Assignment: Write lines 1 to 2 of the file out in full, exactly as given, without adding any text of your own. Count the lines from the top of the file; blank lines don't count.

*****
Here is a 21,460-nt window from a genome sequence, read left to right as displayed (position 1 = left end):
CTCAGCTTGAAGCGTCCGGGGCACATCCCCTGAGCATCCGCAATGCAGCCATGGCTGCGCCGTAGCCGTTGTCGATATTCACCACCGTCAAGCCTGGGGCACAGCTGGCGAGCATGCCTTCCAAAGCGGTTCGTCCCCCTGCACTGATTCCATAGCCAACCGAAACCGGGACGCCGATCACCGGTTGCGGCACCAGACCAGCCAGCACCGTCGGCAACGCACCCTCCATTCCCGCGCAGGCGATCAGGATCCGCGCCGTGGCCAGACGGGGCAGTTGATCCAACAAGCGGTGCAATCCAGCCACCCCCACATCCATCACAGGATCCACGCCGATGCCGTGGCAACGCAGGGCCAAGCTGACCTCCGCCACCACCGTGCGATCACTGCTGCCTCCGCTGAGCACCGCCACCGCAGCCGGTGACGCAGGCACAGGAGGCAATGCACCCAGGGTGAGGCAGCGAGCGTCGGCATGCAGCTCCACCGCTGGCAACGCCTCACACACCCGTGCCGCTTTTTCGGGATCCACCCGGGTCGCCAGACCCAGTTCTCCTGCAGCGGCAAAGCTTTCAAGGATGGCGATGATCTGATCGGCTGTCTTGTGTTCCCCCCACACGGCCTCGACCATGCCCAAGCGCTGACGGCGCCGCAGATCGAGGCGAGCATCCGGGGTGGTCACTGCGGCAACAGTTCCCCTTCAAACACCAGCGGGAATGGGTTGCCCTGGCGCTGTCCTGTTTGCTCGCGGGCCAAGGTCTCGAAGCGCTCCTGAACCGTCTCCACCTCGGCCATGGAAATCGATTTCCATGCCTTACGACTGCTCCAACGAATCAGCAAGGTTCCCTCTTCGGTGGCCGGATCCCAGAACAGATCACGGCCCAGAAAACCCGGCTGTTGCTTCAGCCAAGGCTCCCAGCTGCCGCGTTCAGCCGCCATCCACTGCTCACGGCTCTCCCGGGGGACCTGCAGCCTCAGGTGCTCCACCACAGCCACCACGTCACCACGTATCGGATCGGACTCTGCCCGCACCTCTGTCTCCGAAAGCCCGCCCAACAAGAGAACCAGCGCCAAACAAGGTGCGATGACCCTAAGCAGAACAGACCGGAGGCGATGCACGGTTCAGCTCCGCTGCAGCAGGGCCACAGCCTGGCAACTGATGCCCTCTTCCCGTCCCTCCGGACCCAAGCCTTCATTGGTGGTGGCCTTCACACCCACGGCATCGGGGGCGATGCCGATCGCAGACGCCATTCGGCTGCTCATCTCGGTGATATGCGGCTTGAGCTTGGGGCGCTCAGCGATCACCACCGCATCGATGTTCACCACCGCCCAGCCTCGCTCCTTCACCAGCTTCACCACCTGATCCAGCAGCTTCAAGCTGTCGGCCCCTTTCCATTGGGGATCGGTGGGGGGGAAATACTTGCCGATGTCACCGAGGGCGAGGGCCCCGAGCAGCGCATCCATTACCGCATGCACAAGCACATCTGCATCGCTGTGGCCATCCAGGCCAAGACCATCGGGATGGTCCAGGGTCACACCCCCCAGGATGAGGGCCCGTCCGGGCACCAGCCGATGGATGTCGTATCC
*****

Here is a 21,460-nt window from a genome sequence, read left to right as displayed (position 1 = left end):
CTCAGCTTGAAGCGTCCGGGGCACATCCCCTGAGCATCCGCAATGCAGCCATGGCTGCGCCGTAGCCGTTGTCGATATTCACCACCGTCAAGCCTGGGGCACAGCTGGCGAGCATGCCTTCCAAAGCGGTTCGTCCCCCTGCACTGATTCCATAGCCAACCGAAACCGGGACGCCGATCACCGGTTGCGGCACCAGACCAGCCAGCACCGTCGGCAACGCACCCTCCATTCCCGCGCAGGCGATCAGGATCCGCGCCGTGGCCAGACGGGGCAGTTGATCCAACAAGCGGTGCAATCCAGCCACCCCCACATCCATCACAGGATCCACGCCGATGCCGTGGCAACGCAGGGCCAAGCTGACCTCCGCCACCACCGTGCGATCACTGCTGCCTCCGCTGAGCACCGCCACCGCAGCCGGTGACGCAGGCACAGGAGGCAATGCACCCAGGGTGAGGCAGCGAGCGTCGGCATGCAGCTCCACCGCTGGCAACGCCTCACACACCCGTGCCGCTTTTTCGGGATCCACCCGGGTCGCCAGACCCAGTTCTCCTGCAGCGGCAAAGCTTTCAAGGATGGCGATGATCTGATCGGCTGTCTTGTGTTCCCCCCACACGGCCTCGACCATGCCCAAGCGCTGACGGCGCCGCAGATCGAGGCGAGCATCCGGGGTGGTCACTGCGGCAACAGTTCCCCTTCAAACACCAGCGGGAATGGGTTGCCCTGGCGCTGTCCTGTTTGCTCGCGGGCCAAGGTCTCGAAGCGCTCCTGAACCGTCTCCACCTCGGCCATGGAAATCGATTTCCATGCCTTACGACTGCTCCAACGAATCAGCAAGGTTCCCTCTTCGGTGGCCGGATCCCAGAACAGATCACGGCCCAGAAAACCCGGCTGTTGCTTCAGCCAAGGCTCCCAGCTGCCGCGTTCAGCCGCCATCCACTGCTCACGGCTCTCCCGGGGGACCTGCAGCCTCAGGTGCTCCACCACAGCCACCACGTCACCACGTATCGGATCGGACTCTGCCCGCACCTCTGTCTCCGAAAGCCCGCCCAACAAGAGAACCAGCGCCAAACAAGGTGCGATGACCCTAAGCAGAACAGACCGGAGGCGATGCACGGTTCAGCTCCGCTGCAGCAGGGCCACAGCCTGGCAACTGATGCCCTCTTCCCGTCCCTCCGGACCCAAGCCTTCATTGGTGGTGGCCTTCACACCCACGGCATCGGGGGCGATGCCGATCGCAGACGCCATTCGGCTGCTCATCTCGGTGATATGCGGCTTGAGCTTGGGGCGCTCAGCGATCACCACCGCATCGATGTTCACCACCGCCCAGCCTCGCTCCTTCACCAGCTTCACCACCTGATCCAGCAGCTTCAAGCTGTCGGCCCCTTTCCATTGGGGATCGGTGGGGGGGAAATACTTGCCGATGTCACCGAGGGCGAGGGCCCCGAGCAGCGCATCCATTACCGCATGCACAAGCACATCTGCATCGCTGTGGCCATCCAGGCCAAGACCATCGGGATGGTCCAGGGTCACACCCCCCAGGATGAGGGCCCGTCCGGGCACCAGCCGATGGATGTCGTATCC